Australia’s Chief Scientist has urged the Federal Government to use its purchasing power to reward ethical conduct by providers of artificial intelligence.
Speaking at a CEDA event in Sydney Dr Alan Finkel said the government had a vital role to play in driving the success of his proposed ethics certification by procuring AI that had met the necessary standards.
The certification, which Dr Finkel called The Turing Test after scientist Alan Turing who first proposed it in 1950, would operate as a “trust stamp” for companies that meet relevant ethical standards and independent auditing requirements.
“Imagine if the government demanded a Turing Certificate, it would send a very powerful signal,” he told the event on Friday.
“Those government contracts are likely to be extremely valuable for companies who supply those capabilities.”
This ethics certification would apply both to the product itself and to the company’s processes in manufacturing AI, Dr Finkel said.
“When you trade with AI developers you expect to have an ongoing relationship, you would want companies that store data and develop upgrades to be ethical through and through.”
While there may be an initial cost required to receive the certification, it would reward companies by attracting consumers, Dr Finkel said.
Dr Finkel was optimistic that Australia could set a global example by making use of the recent federal budget’s allocation to AI.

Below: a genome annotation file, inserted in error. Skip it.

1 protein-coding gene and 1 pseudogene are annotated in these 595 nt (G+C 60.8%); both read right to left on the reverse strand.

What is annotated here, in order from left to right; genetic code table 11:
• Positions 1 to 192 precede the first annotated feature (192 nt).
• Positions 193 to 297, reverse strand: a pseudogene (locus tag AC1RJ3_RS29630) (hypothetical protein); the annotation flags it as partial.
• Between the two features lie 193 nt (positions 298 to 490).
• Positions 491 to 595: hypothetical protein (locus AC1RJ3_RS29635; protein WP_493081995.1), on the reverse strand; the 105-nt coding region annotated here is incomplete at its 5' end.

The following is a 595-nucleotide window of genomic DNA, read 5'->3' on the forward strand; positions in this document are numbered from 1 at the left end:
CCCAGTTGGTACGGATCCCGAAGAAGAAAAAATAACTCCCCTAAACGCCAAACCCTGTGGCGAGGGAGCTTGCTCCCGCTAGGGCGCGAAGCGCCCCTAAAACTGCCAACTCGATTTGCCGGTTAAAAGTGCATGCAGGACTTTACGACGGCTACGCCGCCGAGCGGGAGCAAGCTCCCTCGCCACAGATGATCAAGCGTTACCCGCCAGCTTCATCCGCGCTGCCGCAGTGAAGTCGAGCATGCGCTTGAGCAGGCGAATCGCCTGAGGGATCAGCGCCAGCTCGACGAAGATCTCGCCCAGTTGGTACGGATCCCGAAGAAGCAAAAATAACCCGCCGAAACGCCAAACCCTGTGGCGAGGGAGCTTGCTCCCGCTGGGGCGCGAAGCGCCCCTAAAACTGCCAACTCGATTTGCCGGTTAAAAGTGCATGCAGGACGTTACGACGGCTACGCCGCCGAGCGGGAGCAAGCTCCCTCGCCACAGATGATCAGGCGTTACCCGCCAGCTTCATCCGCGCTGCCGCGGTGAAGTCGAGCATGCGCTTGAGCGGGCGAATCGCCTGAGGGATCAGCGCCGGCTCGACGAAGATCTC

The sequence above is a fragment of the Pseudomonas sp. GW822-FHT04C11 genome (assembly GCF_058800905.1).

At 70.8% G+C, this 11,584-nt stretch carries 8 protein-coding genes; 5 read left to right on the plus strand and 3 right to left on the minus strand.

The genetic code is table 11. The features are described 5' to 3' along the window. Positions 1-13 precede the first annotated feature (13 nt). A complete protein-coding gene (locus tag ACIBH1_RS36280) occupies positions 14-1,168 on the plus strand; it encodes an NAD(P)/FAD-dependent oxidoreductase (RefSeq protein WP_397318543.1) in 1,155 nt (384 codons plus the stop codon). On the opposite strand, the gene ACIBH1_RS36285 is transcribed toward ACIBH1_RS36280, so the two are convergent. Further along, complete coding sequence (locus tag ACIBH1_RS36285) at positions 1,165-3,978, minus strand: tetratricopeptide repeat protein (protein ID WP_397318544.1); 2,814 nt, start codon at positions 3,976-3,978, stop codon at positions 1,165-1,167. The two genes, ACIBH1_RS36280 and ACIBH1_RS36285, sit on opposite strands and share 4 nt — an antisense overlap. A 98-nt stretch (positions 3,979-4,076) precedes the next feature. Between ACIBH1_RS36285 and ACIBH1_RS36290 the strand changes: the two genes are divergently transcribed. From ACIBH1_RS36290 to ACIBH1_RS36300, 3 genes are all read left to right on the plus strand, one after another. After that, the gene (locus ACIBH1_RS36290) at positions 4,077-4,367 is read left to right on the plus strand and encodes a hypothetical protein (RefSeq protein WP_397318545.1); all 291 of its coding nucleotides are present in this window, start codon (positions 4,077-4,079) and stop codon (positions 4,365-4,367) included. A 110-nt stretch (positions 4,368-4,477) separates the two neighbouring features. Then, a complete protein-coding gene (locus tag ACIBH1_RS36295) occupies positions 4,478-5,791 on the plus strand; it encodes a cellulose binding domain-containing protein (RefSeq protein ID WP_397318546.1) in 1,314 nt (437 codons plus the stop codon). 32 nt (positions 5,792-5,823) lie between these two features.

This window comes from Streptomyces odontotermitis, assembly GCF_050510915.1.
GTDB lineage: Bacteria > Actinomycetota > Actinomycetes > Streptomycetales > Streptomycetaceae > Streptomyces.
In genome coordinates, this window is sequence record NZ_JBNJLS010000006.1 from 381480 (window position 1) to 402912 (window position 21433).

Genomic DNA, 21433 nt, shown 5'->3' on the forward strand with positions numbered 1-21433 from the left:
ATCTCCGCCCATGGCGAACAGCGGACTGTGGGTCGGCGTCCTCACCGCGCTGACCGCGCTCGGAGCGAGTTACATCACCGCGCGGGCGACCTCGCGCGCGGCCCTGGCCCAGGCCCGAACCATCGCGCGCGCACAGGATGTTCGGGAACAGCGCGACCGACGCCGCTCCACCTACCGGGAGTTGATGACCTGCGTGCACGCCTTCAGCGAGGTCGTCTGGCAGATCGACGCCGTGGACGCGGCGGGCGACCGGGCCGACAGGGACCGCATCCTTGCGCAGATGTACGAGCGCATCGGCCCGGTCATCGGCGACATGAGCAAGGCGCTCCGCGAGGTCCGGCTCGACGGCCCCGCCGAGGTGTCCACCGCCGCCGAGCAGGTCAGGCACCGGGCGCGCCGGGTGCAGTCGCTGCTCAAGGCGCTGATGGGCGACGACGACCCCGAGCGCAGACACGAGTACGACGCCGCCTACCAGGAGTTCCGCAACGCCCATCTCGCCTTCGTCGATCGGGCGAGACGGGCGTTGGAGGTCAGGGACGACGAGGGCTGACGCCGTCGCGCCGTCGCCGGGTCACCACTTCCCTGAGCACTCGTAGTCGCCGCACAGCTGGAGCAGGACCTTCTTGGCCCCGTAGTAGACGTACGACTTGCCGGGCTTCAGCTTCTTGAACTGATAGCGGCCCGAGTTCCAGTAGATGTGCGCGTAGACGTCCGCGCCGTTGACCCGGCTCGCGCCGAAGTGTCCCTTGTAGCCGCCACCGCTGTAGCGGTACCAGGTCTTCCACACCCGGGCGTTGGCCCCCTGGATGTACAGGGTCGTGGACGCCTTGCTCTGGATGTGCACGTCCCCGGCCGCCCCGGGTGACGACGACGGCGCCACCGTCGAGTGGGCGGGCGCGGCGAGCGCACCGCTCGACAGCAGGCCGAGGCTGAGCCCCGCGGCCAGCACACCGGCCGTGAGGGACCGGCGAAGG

The allocation includes $30 million over four years to fund AI and machine learning, a Technology Roadmap and a national AI Ethics Framework.
“A system that rewards quality and prioritises ethics will reward Australia,” he said.
Watch Dr Finkel’s address at CEDA:
Need ‘best quality’ AI
Speaking at the event, Richard Kimber, co-founder and CEO at Daisee, an Australian AI start-up, backed Dr Finkel’s proposed certification, saying the value was in “Australia having the best quality AI”.
Mr Kimber also encouraged governments to consider the widespread adoption of the technology to provide better service.
Deborah Walker, head of automation at IBM, told the event that organisations must “rethink skill development” as AI continues to disrupt the workforce globally.
“We face an imminent and profound transformation in the workforce and must help students and employees and communities to prepare for it,” she said.
Ms Walker cited recent IBM data showing 20 per cent of leaders said they had yet to plan to retrain or re-skill their workforce. One in three business leaders agreed they will need to create new jobs for AI technology in the future but most admitted they did not yet have the talent to support AI capabilities, that report found.
“We need to provide multiple opportunities for those skills to be acquired throughout a person’s life,” she said.